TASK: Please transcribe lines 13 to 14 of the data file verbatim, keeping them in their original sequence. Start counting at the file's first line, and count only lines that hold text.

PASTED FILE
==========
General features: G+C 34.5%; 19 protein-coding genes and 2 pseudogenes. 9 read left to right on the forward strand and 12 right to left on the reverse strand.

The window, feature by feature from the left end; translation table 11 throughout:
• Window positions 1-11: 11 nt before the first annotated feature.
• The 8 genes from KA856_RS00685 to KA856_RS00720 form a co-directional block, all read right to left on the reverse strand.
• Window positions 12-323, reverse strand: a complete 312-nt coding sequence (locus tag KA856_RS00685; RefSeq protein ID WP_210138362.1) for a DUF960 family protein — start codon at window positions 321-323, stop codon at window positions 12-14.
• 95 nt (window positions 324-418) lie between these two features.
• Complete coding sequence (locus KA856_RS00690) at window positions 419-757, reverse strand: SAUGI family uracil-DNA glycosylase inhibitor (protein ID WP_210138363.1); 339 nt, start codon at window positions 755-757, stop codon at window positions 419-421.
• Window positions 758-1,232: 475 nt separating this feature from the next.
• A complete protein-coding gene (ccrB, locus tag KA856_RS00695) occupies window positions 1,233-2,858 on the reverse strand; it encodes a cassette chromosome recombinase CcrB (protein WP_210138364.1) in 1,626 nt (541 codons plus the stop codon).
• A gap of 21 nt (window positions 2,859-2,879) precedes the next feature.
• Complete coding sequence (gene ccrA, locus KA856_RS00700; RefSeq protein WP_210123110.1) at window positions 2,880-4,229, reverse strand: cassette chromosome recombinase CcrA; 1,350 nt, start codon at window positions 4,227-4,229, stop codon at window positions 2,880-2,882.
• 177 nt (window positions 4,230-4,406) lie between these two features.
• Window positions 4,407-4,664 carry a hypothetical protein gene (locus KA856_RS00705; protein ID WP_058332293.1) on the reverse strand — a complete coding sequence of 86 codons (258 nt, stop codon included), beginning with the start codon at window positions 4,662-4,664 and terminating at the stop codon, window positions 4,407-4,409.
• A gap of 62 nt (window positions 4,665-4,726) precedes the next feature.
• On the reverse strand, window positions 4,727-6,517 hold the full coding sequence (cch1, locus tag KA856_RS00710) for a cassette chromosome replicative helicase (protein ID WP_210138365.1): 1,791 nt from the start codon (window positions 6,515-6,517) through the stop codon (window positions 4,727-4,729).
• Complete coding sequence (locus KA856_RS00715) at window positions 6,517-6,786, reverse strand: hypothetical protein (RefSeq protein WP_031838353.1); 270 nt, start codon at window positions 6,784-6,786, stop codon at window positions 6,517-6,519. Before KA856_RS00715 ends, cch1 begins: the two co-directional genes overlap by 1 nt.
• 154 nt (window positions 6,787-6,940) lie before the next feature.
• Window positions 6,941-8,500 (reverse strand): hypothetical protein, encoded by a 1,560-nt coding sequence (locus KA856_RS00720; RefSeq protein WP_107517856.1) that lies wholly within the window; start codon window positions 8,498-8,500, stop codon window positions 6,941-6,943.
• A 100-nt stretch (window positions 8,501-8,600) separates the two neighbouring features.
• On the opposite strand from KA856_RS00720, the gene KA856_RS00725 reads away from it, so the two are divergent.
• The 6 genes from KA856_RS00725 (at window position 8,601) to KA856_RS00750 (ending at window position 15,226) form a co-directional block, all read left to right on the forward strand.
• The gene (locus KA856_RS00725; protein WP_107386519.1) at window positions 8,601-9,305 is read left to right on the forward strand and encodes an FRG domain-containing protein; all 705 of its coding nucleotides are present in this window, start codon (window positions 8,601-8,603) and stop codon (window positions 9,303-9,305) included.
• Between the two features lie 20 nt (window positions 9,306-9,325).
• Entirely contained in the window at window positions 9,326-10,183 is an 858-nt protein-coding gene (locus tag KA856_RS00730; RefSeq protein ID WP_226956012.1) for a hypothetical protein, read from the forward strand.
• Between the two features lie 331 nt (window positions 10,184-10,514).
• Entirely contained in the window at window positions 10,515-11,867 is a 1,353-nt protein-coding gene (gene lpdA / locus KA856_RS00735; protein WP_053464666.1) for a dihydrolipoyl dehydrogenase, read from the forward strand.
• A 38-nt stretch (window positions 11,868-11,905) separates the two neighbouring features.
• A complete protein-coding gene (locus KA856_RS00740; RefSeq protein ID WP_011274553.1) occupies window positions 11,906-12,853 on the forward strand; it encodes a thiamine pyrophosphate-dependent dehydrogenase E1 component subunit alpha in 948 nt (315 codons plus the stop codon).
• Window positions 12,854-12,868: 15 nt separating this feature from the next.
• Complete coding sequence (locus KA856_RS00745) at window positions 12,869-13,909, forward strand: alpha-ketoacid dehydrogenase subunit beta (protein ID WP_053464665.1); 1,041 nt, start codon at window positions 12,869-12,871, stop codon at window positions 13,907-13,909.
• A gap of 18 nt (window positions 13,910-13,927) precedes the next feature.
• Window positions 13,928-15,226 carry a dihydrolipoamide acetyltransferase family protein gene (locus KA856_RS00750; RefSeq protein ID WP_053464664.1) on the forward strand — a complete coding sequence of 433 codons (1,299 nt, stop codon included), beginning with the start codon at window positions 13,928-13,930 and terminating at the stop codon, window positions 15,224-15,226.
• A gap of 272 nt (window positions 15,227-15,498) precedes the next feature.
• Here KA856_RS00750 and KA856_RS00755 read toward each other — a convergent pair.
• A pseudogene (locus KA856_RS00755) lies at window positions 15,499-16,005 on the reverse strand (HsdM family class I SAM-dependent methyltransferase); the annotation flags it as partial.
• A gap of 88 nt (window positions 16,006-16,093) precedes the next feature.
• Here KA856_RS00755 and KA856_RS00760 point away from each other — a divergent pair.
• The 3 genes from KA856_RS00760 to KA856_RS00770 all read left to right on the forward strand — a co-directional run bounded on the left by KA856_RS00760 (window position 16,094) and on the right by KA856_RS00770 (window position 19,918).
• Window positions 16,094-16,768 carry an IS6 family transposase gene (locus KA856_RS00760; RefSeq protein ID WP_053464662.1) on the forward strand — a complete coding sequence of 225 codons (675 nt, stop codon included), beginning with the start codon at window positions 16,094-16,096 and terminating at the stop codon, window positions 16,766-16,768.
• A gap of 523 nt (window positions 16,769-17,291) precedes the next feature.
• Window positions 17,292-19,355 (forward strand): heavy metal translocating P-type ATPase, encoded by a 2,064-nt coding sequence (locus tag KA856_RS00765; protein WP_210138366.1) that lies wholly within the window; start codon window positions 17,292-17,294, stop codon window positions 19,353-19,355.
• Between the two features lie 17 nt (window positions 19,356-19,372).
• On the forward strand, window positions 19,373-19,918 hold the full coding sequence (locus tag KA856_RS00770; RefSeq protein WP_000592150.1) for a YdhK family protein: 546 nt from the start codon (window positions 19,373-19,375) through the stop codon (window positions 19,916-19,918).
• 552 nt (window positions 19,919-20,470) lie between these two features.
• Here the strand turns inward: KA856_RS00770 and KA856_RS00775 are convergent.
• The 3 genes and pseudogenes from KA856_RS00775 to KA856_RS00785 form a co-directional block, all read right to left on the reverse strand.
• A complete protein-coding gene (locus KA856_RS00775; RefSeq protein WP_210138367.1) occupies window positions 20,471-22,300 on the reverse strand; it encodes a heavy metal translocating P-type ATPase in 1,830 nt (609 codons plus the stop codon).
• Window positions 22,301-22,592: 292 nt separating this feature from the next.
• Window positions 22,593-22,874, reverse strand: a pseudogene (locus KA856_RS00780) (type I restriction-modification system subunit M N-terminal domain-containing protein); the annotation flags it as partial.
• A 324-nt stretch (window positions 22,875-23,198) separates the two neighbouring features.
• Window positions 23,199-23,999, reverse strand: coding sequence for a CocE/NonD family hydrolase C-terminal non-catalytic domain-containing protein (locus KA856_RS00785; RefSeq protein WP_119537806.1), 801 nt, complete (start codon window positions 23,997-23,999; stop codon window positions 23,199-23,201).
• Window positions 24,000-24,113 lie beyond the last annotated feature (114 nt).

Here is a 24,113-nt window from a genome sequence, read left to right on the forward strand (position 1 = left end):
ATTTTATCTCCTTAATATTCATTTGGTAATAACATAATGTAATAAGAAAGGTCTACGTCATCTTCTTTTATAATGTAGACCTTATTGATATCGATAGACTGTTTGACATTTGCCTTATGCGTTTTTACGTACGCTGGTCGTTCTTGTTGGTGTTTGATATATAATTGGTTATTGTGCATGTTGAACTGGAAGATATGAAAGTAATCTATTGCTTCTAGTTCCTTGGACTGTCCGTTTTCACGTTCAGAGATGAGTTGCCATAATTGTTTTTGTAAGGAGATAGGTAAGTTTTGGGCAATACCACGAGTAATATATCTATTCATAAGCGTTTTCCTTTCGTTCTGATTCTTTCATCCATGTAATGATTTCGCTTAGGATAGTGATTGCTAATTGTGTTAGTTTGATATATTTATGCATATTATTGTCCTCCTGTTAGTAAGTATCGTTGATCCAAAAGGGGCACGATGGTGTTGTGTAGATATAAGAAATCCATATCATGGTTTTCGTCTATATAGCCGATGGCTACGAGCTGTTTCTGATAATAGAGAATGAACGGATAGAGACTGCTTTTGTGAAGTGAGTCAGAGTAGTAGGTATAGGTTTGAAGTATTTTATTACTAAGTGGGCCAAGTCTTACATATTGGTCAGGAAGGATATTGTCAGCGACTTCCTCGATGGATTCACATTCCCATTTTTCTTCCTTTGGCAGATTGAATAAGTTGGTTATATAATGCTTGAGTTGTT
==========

• Window positions 4,407-4,664 carry a hypothetical protein gene (locus KA856_RS00705; protein ID WP_058332293.1) on the reverse strand — a complete coding sequence of 86 codons (258 nt, stop codon included), beginning with the start codon at window positions 4,662-4,664 and terminating at the stop codon, window positions 4,407-4,409.
• A gap of 62 nt (window positions 4,665-4,726) precedes the next feature.